heart of glass

After the worldwide success of “Heart Of Glass,” Blondie’s record label, Chrysalis, released “Sunday Girl” in May 1979…but not here in the U.S., despite the fact “Sunday Girl” spent three weeks at No. 1 in the U.K. and four weeks at No. 1 in Ireland.  (Thanks Chrysalis, you crusty jugglers!  Just because the first two singles didn’t work out here didn’t mean “Sunday Girl” wouldn’t have charted!)

sunday girl

For the fourth single released here in the U.S. and in Canada, Chrysalis released “One Way Or Another,” a song inspired by one of Debbie Harry’s ex-boyfriends who had stalked her after they broke up.  (Boy, you don’t wanna mess with Debbie, man!  I believe it when she says she’ll “get’cha, get’cha, get’cha, get’cha!”)

“One Way Or Another” (which, oddly enough, was NOT released as a single outside of the U.S. or Canada) was more Punk and Rock-friendly than Disco friendly, although I don’t know anyone in the ‘Verse who wouldn’t want to dance to this gem.  It’s infectious and instantly invites you to move.

blondie-1

Debuting on the BILLBOARD Hot 100 in early June 1979 (with “Heart Of Glass” still in the Top 15), “One Way Or Another” found its way onto the Top 40 four weeks after its debut, entering the Top 40 at the end of June at No. 35.  It inched up another notch the following week, and then for some weird reason, fell out of the Top 40 down to No. 41. 

In an even weirder chart move (and one I’m sure Casey Kasem loved to talk about), the following week, “One Way Or Another” roared back into the Top 40 from No. 41 to No. 29, a feat more commonplace in the Digital Age of the Hot 100 today, but back in 1979, to make such a dramatic turnaround on the chart was quite rare.

And that would be the last of the rare, big moves for “One Way Or Another,” as two weeks later, in early August 1979, it would spend the first of two weeks at No. 24.  Two weeks after departing the Top 40, it was gone from the Hot 100 completely.  In Canada, “One Way Or Another” fared better, reaching No. 14.

Deborah Harry by Chris Stein, 1979

The 1979 poster of Debbie Harry (photo taken by Chris Stein) that has eluded me for almost 40 years now…

The legacy of “One Way Or Another” didn’t stop there, though.  It’s been covered since by the likes of The Black Eyed Peas, Alvin And The Chipmunks, the cast of GLEE, and in 2013, the popular British boy band, One Direction, who did a mashup of “One Way Or Another” with “Teenage Kicks” by The Undertones – and titled “One Way Or Another (Teenage Kicks)” – and released a single in support of Comic Relief.  It was, like One Direction and Blondie before them, a global sensation, and reached No. 1 in at least five countries.  In the process, the original “One Way Or Another” squeaked onto the U.K. singles chart (through digital sales) at No. 98, its first appearance on that chart, and not bad for a 34-year-old song.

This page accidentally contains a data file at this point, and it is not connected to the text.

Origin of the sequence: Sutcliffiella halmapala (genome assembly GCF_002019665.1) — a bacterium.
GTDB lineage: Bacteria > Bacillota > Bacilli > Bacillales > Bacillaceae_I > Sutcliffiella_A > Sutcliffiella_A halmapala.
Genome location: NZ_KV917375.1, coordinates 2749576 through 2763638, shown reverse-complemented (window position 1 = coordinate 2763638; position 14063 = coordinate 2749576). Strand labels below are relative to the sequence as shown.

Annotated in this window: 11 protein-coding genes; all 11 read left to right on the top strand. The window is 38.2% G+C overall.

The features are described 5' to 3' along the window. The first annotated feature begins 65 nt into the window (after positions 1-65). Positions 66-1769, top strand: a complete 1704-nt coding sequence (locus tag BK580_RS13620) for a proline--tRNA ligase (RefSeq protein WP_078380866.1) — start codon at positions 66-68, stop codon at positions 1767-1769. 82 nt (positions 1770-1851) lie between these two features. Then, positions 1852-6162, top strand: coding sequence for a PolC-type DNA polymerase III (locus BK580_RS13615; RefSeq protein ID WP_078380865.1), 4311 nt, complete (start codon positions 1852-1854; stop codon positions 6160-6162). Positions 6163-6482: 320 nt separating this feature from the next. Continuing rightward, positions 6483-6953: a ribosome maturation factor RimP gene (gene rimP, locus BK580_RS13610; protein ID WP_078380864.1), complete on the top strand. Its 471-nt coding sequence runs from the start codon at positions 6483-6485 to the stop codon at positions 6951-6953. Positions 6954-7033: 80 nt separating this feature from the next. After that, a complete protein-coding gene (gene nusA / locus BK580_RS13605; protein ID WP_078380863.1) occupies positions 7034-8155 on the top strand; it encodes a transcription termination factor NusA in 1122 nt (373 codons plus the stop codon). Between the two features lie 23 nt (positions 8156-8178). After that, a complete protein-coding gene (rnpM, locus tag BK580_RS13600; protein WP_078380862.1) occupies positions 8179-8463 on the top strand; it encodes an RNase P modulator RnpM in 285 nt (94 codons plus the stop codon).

“One Way Or Another” has recently been in a number of commercials as of late (I think I heard it in two different commercials back-to-back, in fact), and in ROLLING STONE’s 2006 list of The 500 Greatest Songs Of All Time, “One Way Or Another” was ranked at No. 298.

chris debbie clem 2013

Chris Stein, Debbie Harry, Clem Burke, 2013.

Though I didn’t initially warm up to “One Way Or Another” as I did with “Heart Of Glass” or “Dreaming,” which would chart a couple of months after “One Way Or Another,” the song grew on me (how could it not?), and I really loved seeing Debbie and Blondie belt this out when my dear friend Shawn (formerly of Maine and NYC) and I saw them in New York back in October 2013.

blondie wkrp 1

I’d be remiss if I didn’t mention part of the reason PARALLEL LINES did as well as it did.  The album was released the same month as my second all-time favorite TV show, WKRP IN CINCINATTI.  The show was instrumental in not only the success of the album, but its use of “Heart Of Glass” really helped it to become the big hit it was, and the band’s record label, Chrysalis, presented the producers of WKRP with an authentic Gold RIAA record award for PARALLEL LINES, and it hung on the wall of the station’s “bullpen” for the remainder of the series.  (While I don’t entirely forgive Chrysalis for not releasing “Sunday Girl” here, I thought it was a rare and wonderful and unusual gesture presenting a fictional radio station with a real Gold record.)

blondie wkrp 2